* NEW: Thomson needs costly work before replacing Pontiac
The prison that will replace the soon-to-close Pontiac Correctional Center isn’t yet ready for inmates, according to a review of state purchasing orders.
Documents show that in the past 10 days, the Illinois Department of Corrections hired at least three companies to upgrade or repair the Thomson Correctional Center, which is set to replace Pontiac when the agency closes the 137-year-old facility Dec. 31.
In addition, the agency has hired a company to make upgrades to Lawrence Correctional Center in Sumner, which is being switched to a maximum-security facility as part of the closing of Pontiac.
In all, the last-minute construction work related to closing Pontiac and opening Thomson will cost taxpayers at least $424,000 — or more than 10 percent of what prison officials initially said would be saved by closing Pontiac.
* NEW: Cabdrivers threaten to strike over fares
Furious that Chicago taxicab fares are going down — not up — cabdrivers on Thursday gave Mayor Daley a two-week ultimatum: Support a 16 percent fare increase that takes effect Jan. 1 or risk a strike that could “paralyze” the city.
* Madigan Faces Pressure Again to Examine Alleged Torture Victim Cases
Attorney Flint Taylor has spent the last 20 years representing some of the alleged victims. Taylor says Attorney General Madigan and other government officials haven’t adequately handled the cases of about two dozen men.
TAYLOR: We call on Lisa Madigan to agree to prompt hearings for all torture victims who remain in prison as a result of confessions allegedly tortured from them by Burge and his men.
In an email statement, Madigan says she is reviewing cases individually to determine the most appropriate next step.
* Illinois Atty. Gen. Lisa Madigan sues distributor of Simplicity-brand bassinets
* In Chicago, Trump hits headwinds
So far, Mr. Trump has lined up buyers for a bit less than $600 million of condo units and condo-hotel units in a residential market that has virtually seized up. Yet he owes lenders as much as $1 billion when the loans are due, according to public records and several people familiar with the project. He has closed around $200 million in sales so far, with roughly $380 million still in contract. The retail portion of the giant building is for sale, at a time of rising vacancies for retail space in Chicago and one of the worst eras for retailers in years.
* MillerCoors signs 15-year lease for headquarters
* Durbin vs. Sauerberg is drawing little interest
“It’s a heck of a sleeper,” said political scientist Brian Gaines of the Institute of Government and Public Affairs at the University of Illinois. He said he was involved in a recent Illinois poll in which respondents weren’t even asked about the Senate race because “it wasn’t interesting enough.”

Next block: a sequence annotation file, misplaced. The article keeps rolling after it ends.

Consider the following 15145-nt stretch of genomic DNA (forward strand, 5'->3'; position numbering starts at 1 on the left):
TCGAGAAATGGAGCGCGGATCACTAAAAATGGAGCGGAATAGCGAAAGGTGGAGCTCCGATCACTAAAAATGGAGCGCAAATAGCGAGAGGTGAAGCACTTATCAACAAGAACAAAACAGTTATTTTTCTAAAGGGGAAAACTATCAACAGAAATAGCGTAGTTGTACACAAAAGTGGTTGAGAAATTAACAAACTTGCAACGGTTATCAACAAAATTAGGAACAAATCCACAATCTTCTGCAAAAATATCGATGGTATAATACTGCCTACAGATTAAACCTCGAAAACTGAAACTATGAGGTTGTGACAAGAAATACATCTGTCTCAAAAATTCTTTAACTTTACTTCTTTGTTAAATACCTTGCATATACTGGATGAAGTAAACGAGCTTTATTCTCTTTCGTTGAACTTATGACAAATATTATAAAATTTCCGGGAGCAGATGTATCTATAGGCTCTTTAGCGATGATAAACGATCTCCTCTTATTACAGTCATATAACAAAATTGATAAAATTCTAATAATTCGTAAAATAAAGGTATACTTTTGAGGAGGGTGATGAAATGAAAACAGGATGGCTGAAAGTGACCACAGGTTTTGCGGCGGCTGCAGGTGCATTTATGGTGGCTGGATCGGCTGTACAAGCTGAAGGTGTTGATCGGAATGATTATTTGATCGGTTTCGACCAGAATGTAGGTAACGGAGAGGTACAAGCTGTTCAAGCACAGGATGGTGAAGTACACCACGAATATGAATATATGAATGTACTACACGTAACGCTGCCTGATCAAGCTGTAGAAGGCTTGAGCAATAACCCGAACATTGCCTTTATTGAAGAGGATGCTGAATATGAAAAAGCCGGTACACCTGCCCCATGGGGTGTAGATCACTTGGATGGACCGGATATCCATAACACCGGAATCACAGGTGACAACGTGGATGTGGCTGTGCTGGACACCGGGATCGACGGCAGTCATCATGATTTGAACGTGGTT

* Governor seeks to ease Pontiac’s pain
Pontiac mayor says governor’s task force nothing more than “political fluff”
* Blagojevich hopes task force can soften the blow of prison closure
* The Hidden costs of Collective bargaining
* Garbage collection cuts could be deep
Mayor Daley wants to shrink the size of 80 more garbage collection crews — to one laborer on a truck instead of two. But he might not stop there.
The Streets and Sanitation Department is conducting a field test this week with a $200,000 truck that requires no laborers. It has a mechanical arm that picks up carts and dumps the trash in the side of the truck.
“If the guy has to get out of his truck, move cans into position, then pick ‘em up, time-wise it could be very ineffective,” O’Connor said.
He added, “It’s not new technology. It’s just whether our geography is amenable to this type of pick-up. Part of the thing in the city is having sanitation workers be able to pull the cart out of its enclave and get it to where it can be put into the truck. I’m not sure this articulated arm gets into all of those places.”
* Cell phone fines can now be settled out of court
Chicago motorists caught yakking on cell phones while driving — and committing no other violation — will soon be able to hang onto their driver’s licenses and avoid the Traffic Court headache.
On Wednesday, a City Council committee traded the sledge hammer for a felt hammer, in hopes of increasing fines and reducing driver aggravation.
* Daley doesn’t want to lose schools chief to Obama
* Daley not keen on Duncan going to D.C.
* O’Hare blames delays on N.Y.
* Help Save the World by donating to World Music Company